Potato plant successfully cultivated in replica of Mars’s climate

A potato plant has been successfully grown in a simulator in Peru designed to mimic the harsh conditions found on Mars.

After experimenting in the Andean nation’s dry desert soil, scientists in the capital of Lima have grown a potato in frigid, high-carbon-dioxide surroundings.

It is still in the early stages, but researchers at the International Potato Centre believe the initial results are a promising indicator that potatoes might one day be harvested under conditions as hostile as those on Mars.

The findings could benefit not only future Mars exploration, but also arid regions already feeling the impact of climate change.

“It’s not only about bringing potatoes to Mars, but also finding a potato that can resist non-cultivable areas on Earth,” said Julio Valdivia, an astrobiologist at Peru’s University of Engineering and Technology who is working with Nasa on the project.

The experiment began in 2016 – a year after Hollywood film ‘The Martian’ showed a stranded astronaut surviving by figuring out how to grow potatoes on the Red Planet.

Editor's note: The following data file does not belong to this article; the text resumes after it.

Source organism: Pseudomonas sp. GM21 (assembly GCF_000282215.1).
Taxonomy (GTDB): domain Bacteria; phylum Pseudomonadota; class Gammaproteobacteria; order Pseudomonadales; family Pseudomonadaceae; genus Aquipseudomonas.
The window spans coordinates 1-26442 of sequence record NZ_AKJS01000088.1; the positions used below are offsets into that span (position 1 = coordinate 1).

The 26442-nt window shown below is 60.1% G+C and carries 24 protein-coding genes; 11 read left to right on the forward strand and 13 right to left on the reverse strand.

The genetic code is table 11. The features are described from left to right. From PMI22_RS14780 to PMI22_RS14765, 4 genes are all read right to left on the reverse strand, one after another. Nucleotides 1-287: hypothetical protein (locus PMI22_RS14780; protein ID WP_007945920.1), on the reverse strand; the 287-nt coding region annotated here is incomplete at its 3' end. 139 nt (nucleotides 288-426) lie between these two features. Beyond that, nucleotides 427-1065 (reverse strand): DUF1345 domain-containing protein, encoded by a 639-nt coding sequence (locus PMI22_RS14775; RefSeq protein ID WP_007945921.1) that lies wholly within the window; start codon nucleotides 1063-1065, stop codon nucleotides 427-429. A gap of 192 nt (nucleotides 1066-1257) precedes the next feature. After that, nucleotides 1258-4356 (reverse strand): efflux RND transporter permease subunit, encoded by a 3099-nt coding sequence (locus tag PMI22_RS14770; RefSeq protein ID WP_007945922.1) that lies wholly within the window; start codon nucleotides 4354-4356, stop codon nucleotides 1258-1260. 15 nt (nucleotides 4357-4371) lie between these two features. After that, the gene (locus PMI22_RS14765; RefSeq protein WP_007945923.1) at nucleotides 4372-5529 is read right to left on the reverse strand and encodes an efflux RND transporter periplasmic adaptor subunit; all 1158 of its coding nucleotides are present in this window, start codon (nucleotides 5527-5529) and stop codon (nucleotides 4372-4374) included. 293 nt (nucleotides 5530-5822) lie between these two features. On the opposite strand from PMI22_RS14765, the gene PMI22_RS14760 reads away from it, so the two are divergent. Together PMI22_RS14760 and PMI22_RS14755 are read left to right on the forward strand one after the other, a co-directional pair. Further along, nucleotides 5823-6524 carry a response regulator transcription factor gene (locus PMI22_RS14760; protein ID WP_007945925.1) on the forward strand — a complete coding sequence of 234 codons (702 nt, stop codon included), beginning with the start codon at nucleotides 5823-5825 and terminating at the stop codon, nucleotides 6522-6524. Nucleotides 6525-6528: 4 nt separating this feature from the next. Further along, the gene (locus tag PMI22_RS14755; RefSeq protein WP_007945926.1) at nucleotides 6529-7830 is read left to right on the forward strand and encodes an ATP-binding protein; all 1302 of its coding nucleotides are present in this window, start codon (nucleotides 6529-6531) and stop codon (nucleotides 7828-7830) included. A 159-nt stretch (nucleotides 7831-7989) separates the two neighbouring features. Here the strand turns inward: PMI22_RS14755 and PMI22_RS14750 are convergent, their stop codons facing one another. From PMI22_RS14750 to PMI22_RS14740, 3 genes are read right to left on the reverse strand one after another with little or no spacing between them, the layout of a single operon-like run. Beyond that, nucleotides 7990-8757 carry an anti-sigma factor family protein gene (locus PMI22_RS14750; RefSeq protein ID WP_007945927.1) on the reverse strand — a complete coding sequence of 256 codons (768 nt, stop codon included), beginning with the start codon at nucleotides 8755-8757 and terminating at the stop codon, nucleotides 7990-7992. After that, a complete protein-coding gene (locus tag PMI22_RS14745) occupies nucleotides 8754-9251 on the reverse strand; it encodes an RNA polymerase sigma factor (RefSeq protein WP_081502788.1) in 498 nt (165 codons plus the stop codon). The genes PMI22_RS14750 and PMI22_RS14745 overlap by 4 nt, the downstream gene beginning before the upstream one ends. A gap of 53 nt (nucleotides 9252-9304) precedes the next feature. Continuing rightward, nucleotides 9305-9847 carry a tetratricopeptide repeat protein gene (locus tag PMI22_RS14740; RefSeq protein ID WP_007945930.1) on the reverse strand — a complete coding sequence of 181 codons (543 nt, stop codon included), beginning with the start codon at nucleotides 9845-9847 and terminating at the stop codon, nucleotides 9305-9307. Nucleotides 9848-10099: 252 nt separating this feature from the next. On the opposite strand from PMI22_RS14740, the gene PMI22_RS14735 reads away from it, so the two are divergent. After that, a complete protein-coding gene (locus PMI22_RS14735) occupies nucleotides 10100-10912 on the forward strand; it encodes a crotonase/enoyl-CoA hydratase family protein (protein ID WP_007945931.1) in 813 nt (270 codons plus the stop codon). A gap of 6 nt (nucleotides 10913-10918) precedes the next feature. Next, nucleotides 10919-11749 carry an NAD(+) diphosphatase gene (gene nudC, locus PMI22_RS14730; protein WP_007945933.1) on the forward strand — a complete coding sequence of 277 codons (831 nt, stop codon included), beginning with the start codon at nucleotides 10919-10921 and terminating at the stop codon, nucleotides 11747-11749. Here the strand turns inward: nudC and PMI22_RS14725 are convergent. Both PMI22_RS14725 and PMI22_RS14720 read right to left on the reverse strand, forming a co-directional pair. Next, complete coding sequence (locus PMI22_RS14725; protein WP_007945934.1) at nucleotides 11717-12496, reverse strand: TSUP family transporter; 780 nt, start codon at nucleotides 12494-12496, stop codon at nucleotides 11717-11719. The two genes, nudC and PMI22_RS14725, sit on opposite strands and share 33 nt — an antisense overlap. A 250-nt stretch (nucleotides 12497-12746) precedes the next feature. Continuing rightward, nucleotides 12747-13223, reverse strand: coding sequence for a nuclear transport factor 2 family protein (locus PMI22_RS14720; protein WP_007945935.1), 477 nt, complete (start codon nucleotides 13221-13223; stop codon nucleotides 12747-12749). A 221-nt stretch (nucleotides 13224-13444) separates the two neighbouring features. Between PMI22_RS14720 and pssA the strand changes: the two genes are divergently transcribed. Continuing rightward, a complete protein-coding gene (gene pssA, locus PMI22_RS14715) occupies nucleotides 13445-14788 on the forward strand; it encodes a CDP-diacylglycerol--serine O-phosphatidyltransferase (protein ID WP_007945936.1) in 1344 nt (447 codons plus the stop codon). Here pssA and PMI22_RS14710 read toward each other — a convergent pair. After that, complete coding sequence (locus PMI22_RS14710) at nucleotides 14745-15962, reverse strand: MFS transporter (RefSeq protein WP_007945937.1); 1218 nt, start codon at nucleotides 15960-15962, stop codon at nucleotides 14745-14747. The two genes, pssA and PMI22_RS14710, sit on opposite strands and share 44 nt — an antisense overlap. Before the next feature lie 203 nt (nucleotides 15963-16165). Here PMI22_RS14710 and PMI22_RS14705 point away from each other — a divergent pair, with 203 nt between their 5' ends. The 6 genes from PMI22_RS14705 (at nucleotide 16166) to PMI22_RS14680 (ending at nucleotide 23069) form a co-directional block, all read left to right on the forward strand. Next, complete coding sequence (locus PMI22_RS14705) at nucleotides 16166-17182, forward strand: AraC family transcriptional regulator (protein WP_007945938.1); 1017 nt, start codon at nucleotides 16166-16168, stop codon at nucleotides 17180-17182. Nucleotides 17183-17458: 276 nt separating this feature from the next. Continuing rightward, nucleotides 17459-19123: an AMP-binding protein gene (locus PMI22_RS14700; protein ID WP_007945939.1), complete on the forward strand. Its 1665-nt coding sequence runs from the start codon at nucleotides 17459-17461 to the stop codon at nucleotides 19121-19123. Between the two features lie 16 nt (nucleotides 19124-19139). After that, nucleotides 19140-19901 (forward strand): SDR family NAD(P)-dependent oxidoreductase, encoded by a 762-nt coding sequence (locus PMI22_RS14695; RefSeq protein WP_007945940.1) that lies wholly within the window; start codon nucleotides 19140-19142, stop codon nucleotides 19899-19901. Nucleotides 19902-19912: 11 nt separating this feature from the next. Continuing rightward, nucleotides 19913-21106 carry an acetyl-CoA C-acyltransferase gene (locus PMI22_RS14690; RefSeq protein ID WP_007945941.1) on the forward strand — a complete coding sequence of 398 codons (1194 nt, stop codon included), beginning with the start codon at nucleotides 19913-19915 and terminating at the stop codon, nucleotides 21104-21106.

Peruvian scientists built a simulator with sub-zero temperatures, high-carbon-dioxide concentrations, the air pressure found at 19,700ft altitude and a system of lights imitating the Martian day and night.

The simulator is thousands of miles away from colleagues at Nasa’s Ames Research Centre in California providing designs and advice, but Peru was in many ways an apt location to experiment with growing potatoes on Mars.

The birthplace of the domesticated potato lies high in the Andes near Lake Titicaca, where it was first grown about 7,000 years ago.

More than 4,000 varieties are grown in Peru, Bolivia and Ecuador, where potatoes have sprouted even in cold, barren lands.

The Peruvian scientists did not have to go far to find high-salinity soil similar to that found on Mars, though with some of the organic material Mars lacks. Pampas de la Joya on the country’s southern coast receives less than a millimetre of rain a year, making its terrain comparable to the Red Planet’s parched ground.

International Potato Centre researchers transported 1,540lb of the soil to Lima, planted 65 varieties and waited. In the end, just four sprouted from the soil.

In a second stage, scientists planted one of the most robust varieties in the even more extreme conditions of the simulator, with the soil – Mars has no organic soil – replaced by crushed rock and a nutrient solution.

Live-streaming cameras caught every tiny movement as a bud sprouted and grew several leaves while sensors provided around-the-clock monitoring of simulator conditions.

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